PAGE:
The last but not least book is Gold Trading Boot Camp by Gregory T. Weldon. It’s a first-person war story from the front lines of trading. As we do, Weldon acknowledges:  “From the macroperspective, what matters for precious metals is the Fed. As much as I hate to admit it, it all starts and ultimately will end with the Fed.” He also makes some interesting points about the psychological risk related to investing in gold. The key rule is that “the market is always right, even when it is wrong.” Weldon, of course, does not mean that there are no bubbles in the market. He rather warns against the ego of investors who think they know more than the marketplace. So investors have to accept the necessity of losing. In poker folding a losing hand can be the strongest move possible. Similarly, taking a loss can be the strongest move in trading.

Some Quotes Instead of Conclusions

Although I do not always agree with the entire content of the books on gold (the problem of some of these books is that there are sometimes quite old and outdated), I almost always find some interesting quotes. For example, in Gold: The Real Ruler of the World by Franklyn Hobbs, one can read that “gold is the Greatest Power in the World and probably the least understood,” while in The Great Gold Comeback by James R. Cook, one can find the following sentence: “The desire for gold is the most universal and deeply rooted commercial instinct of the human race.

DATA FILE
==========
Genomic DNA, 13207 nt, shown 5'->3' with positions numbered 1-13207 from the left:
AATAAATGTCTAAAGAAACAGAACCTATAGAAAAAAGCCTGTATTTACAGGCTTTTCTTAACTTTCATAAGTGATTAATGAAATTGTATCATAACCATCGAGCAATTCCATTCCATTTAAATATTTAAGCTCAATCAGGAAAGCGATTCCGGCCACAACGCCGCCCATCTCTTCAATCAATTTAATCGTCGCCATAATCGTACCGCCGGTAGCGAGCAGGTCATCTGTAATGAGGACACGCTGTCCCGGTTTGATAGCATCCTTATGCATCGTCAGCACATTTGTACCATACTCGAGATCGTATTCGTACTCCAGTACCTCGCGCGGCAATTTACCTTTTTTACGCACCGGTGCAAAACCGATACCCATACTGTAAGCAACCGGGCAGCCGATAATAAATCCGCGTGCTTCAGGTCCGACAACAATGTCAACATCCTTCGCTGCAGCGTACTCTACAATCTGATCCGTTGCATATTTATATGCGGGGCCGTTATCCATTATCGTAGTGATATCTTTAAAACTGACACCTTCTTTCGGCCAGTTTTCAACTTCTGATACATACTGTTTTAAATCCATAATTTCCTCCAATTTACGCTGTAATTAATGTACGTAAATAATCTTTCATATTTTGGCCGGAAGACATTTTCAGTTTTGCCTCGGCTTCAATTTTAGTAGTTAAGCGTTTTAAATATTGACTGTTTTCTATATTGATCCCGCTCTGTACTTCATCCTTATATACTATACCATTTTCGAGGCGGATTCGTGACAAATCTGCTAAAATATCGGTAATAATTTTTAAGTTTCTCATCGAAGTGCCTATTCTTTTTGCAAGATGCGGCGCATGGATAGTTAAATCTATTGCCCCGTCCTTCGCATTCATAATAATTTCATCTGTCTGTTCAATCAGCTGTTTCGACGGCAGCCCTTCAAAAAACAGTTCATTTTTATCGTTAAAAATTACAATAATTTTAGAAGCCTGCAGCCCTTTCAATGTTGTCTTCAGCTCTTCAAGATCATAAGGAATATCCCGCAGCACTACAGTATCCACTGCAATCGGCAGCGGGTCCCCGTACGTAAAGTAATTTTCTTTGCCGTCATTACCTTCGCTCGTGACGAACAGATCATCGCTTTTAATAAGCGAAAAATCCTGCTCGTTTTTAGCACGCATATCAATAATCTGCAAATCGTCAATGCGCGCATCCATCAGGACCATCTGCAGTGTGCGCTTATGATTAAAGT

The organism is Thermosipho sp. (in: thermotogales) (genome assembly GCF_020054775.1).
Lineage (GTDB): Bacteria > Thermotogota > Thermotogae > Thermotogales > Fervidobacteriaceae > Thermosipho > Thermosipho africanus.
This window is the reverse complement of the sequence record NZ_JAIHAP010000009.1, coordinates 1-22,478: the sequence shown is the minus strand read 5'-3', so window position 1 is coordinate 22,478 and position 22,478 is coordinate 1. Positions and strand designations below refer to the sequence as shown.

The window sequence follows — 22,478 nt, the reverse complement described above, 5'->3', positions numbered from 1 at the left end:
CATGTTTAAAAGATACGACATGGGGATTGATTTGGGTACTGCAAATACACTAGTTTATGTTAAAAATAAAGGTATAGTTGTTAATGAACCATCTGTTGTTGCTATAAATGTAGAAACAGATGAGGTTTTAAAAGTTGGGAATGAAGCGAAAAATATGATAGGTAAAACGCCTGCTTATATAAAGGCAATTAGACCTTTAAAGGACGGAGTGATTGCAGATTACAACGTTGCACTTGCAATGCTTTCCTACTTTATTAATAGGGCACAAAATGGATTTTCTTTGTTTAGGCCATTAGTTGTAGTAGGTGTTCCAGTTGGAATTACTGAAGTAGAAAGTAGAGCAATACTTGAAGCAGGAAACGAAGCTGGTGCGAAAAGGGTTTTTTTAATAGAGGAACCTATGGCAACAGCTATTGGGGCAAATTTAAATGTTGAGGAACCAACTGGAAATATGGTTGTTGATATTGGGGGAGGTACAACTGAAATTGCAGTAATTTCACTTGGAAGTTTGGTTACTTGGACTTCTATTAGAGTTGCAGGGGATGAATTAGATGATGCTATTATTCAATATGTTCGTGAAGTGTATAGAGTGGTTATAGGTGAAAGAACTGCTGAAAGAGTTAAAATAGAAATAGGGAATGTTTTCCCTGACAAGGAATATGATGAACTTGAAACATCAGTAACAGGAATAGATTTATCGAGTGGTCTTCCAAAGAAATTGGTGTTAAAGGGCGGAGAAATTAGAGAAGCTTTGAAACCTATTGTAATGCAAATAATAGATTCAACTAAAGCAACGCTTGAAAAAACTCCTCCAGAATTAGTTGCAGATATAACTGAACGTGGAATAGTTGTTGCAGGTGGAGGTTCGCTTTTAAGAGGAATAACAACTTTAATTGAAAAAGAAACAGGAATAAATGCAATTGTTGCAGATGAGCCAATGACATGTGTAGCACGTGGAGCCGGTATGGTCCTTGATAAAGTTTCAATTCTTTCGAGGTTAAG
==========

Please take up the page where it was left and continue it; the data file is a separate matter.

Or, let’s take Jastrom’s book:

Gold has two interesting properties: it is cherished and it is indestructible. It is never cast away and it never diminishes, except by outright loss. It can be melted down, but it never changes its chemistry or weight in the process. The ring worn today may contain particles mined in the time of the Pharaohs.

Last but definitely not least, in a book entitled Why Gold? the author, Leslie Snyder, quotes George Bernard Shaw who probably summarized the best the importance of gold serving as money:

The most important thing about money is to maintain its stability (…) You have to choose (as a voter) between trusting to the natural stability of gold, and the natural stability, and the honesty and intelligence of the members of the Government. And, with due respect to those gentleman, I advise you, as long as the Capitalistic system lasts, to vote for gold.

Enjoy your summer readings!

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Disclaimer: Please note that the aim of the above analysis is to discuss the likely long-term impact of the featured phenomenon on the price of gold and this analysis does not indicate (nor does it aim to do so) whether gold is likely to move higher or lower in the short- or medium term. In order to determine the latter, many additional factors need to be considered (i.e. sentiment, chart patterns, cycles, indicators, ratios, self-similar patterns and more) and we are taking them into account (and discussing the short- and medium-term outlook) in our trading alerts.

Thank you.

Arkadiusz Sieron, Ph.D.
Sunshine Profits‘ Gold News Monitor and Market Overview Editor